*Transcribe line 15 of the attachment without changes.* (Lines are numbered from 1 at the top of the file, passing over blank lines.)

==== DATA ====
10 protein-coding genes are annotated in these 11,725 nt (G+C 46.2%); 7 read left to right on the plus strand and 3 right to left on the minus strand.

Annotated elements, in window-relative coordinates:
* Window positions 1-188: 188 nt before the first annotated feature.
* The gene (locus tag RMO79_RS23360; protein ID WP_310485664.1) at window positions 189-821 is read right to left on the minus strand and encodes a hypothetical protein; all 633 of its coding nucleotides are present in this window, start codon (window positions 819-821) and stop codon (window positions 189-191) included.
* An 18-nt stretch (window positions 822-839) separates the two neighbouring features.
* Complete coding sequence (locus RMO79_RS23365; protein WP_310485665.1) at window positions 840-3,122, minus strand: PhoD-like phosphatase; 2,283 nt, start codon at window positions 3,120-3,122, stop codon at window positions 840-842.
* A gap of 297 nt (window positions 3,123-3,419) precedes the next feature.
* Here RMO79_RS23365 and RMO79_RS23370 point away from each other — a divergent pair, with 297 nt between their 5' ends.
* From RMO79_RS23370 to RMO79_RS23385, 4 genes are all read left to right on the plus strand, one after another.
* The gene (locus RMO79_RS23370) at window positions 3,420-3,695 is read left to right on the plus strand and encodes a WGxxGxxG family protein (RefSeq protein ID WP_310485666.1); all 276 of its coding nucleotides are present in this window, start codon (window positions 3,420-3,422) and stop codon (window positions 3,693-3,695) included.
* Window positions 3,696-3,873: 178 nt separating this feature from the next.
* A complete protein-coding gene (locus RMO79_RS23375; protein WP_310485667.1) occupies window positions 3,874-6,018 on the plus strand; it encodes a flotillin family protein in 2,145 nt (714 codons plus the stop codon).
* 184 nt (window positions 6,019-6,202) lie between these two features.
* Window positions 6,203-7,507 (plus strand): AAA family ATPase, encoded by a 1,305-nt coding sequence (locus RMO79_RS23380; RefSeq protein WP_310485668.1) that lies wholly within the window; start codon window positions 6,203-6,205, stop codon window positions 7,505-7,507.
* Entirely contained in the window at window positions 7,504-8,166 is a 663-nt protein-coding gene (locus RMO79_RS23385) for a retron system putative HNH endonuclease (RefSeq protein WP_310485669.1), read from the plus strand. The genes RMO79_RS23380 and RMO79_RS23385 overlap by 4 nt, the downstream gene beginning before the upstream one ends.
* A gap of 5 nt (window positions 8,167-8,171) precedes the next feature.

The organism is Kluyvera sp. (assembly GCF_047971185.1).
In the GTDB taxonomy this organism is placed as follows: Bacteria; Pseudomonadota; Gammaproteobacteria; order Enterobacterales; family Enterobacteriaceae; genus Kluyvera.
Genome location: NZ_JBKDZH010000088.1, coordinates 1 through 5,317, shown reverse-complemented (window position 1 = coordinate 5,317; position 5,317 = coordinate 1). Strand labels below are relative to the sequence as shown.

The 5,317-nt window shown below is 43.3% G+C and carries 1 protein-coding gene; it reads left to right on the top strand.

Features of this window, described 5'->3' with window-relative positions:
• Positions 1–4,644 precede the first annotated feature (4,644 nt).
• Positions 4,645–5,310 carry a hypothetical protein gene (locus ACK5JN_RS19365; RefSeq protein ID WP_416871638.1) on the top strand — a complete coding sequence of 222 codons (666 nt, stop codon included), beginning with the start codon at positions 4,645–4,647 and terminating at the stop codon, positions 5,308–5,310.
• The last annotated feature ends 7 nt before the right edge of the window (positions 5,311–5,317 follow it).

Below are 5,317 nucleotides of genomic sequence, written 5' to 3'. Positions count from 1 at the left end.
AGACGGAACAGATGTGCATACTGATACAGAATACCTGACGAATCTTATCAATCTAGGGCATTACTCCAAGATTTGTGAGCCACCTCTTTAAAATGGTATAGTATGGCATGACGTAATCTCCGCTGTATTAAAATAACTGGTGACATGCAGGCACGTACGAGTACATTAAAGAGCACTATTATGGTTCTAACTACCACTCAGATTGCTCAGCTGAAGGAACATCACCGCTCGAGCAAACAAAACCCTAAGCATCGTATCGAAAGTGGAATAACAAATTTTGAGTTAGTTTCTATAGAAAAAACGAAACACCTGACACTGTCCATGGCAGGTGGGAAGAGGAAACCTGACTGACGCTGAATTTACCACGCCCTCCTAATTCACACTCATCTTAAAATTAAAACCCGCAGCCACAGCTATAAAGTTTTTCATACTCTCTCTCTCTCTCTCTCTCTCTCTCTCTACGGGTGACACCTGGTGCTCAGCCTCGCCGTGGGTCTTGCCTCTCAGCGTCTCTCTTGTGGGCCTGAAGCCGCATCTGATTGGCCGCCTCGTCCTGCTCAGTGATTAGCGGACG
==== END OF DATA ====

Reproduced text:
* Entirely contained in the window at window positions 7,504-8,166 is a 663-nt protein-coding gene (locus RMO79_RS23385) for a retron system putative HNH endonuclease (RefSeq protein WP_310485669.1), read from the plus strand. The genes RMO79_RS23380 and RMO79_RS23385 overlap by 4 nt, the downstream gene beginning before the upstream one ends.